“We’re thrilled to continue sending student ambassadors to Train Jam each year. This is the second year we’ve done so, and results from both years are very positive,” Geisler said.
The participants met in Chicago and split into groups. The groups were then given the theme “Maximum Overdrive” and tasked with creating a game that incorporated the theme in the time it took to travel to the conference.
Rismeyer and Labeots joined forces with professional Ryan Smith of Human Head Games in Madison to create their game, “Tickets Please.” Focusing on keeping it simple, they had a working version of the game after 45 hours and a completed game close to the time limit.
“Our game was based around the idea that the player was in charge of a train station,” said Labeots. “The player’s job is to place passengers onto their respective trains based off of the information on their tickets. If the train reaches the maximum amount of passengers it can hold before it leaves, the player gets an extra bonus.”
“It involved a lot of new concepts including user interface programming, artificial intelligence work, and animating in-game models,” said Rismeyer.
Labeots and Rismeyer said that working with the professionals was an incredible opportunity.
“The first big developer that I met was actually a technical lead from one of my favorite game companies, and I was almost shocked at how approachable he was. He seemed like just another game developer among the crowd,” Rismeyer said. “While there was a difference in the quality of work between a professional developer and somebody like me, I found it to be very motivating.”
“It was great getting to work with people already in the field. Their knowledge was invaluable,” said Labeots.
Rismeyer learned about this opportunity in the fall semester when there was an e-mail sent to all of the Computer Science students regarding two slots that were open for students from UWGB to take part in the Train Jam and Conference.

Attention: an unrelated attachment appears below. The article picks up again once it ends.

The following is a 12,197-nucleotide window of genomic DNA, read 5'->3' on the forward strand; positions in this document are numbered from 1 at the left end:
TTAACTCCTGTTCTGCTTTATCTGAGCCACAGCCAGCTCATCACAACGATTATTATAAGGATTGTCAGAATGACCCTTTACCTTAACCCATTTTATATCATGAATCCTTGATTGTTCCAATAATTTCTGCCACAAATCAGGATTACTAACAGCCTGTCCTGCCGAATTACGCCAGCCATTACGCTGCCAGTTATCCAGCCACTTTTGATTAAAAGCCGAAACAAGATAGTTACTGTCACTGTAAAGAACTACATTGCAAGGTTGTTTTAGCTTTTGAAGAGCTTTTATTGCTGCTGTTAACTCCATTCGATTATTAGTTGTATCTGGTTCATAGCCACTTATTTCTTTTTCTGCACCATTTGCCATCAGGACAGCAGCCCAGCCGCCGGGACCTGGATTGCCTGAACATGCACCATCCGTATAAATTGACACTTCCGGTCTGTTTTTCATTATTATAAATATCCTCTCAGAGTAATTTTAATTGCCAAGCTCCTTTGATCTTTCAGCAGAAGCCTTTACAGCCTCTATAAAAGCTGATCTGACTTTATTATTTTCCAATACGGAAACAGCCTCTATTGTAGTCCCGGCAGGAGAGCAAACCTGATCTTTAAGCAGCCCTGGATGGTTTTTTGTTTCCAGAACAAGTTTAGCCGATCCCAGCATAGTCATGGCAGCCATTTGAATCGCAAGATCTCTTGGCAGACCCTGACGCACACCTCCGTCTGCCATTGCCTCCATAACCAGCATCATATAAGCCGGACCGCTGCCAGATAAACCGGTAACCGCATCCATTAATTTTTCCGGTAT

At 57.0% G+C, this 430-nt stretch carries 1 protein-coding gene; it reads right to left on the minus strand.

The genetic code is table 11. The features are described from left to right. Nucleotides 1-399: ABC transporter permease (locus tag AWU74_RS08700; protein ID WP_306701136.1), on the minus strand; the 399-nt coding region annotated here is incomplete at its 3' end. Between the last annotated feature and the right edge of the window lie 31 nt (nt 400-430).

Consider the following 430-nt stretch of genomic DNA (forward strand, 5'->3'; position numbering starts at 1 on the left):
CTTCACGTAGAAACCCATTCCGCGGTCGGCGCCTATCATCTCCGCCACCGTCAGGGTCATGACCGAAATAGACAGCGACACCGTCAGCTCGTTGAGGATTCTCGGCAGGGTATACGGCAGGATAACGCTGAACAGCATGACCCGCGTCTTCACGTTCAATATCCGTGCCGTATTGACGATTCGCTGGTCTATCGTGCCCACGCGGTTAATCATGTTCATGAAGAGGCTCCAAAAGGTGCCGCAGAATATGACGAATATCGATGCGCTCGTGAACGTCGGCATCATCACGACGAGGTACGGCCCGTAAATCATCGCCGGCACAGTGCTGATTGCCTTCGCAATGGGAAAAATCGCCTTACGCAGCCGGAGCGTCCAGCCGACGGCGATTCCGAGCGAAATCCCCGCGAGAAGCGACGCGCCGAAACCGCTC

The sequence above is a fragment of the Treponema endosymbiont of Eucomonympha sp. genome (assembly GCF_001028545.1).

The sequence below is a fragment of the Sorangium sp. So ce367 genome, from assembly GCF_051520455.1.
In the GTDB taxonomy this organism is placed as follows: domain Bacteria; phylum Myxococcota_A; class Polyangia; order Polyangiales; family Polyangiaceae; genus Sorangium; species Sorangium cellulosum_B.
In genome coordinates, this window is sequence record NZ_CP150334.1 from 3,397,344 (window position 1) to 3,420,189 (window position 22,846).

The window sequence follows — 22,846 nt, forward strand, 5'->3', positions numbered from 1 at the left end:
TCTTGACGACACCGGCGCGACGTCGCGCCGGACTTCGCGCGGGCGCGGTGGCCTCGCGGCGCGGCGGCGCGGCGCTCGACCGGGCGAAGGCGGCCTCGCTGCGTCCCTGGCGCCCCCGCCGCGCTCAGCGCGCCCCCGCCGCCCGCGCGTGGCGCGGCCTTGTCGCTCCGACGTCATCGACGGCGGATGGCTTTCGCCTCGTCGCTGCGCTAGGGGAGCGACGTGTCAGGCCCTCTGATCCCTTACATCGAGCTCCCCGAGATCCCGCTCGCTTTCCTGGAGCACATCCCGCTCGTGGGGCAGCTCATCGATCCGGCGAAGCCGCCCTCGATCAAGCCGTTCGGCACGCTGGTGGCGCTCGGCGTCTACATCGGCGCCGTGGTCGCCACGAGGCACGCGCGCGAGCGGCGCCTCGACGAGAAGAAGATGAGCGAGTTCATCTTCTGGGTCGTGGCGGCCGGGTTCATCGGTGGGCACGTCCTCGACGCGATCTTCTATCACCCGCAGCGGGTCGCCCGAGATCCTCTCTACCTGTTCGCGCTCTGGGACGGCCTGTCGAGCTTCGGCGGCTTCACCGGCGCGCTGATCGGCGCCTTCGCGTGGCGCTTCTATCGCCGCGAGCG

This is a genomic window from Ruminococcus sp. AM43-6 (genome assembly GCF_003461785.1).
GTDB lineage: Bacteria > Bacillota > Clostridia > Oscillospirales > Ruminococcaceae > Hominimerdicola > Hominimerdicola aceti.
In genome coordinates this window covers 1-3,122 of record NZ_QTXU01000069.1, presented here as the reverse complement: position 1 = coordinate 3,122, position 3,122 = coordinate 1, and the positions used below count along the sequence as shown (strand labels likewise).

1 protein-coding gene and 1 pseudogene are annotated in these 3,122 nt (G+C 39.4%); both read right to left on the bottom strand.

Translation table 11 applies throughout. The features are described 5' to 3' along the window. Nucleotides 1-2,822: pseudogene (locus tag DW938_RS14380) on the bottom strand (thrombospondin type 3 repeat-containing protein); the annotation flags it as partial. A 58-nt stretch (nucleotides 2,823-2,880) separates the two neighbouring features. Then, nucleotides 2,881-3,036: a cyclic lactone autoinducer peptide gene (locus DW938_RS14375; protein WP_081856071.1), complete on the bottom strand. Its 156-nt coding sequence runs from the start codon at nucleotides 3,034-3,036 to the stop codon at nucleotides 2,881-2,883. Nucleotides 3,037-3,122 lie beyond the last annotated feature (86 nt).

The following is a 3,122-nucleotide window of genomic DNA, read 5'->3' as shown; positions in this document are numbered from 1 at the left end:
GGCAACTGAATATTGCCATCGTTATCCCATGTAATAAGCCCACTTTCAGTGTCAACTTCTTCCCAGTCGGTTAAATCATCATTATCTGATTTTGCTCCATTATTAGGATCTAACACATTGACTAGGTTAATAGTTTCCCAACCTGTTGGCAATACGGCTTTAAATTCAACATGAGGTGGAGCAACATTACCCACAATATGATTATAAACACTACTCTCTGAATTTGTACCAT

“I decided to apply because I have always loved the challenge of game programming, and saw this as the best opportunity to gain practical experience while meeting new people and making important connections in the industry,” he said.
Looking to the future, Labeots, a fourth-year Computer Science major, looks forward to taking this experience and applying it to his future. “Game development is a main goal for employment coming out of college. This was a great opportunity to get to network with people already in the field and get a sense of what it is like to work in the game industry.”
Rismeyer, a junior majoring in Computer Science and minoring in Mathematics with an emphasis in Statistics, aspires to become a data analyst post-graduation.
“While I do enjoy programming games, I do not want to bank completely on game development for my future,” he said. “I hope to be a data analyst of some sort after college. It has become obvious to me that this is an emerging field both within game development and the general information technology field, and data analytics and statistical analysis are things that I thoroughly enjoy.”
Geisler said the Train Jam opportunity is an incredible portfolio-building experience for his students.
“Both of the students that took advantage of this opportunity last year are working in the game development field,” said Geisler. “That’s a great track record and we hope to continue this especially as we launch the Game Studies major in fall 2016. Interested students in game development and design should keep their eyes on the Information Sciences section of the UWGB course catalogue, which will officially roll out Game Studies as an emphasis this year.”
Story by Marketing and University Communication Intern Angel Kingsley; photos submitted.
Published on May 6, 2016, on the University of Wisconsin-Green Bay website here.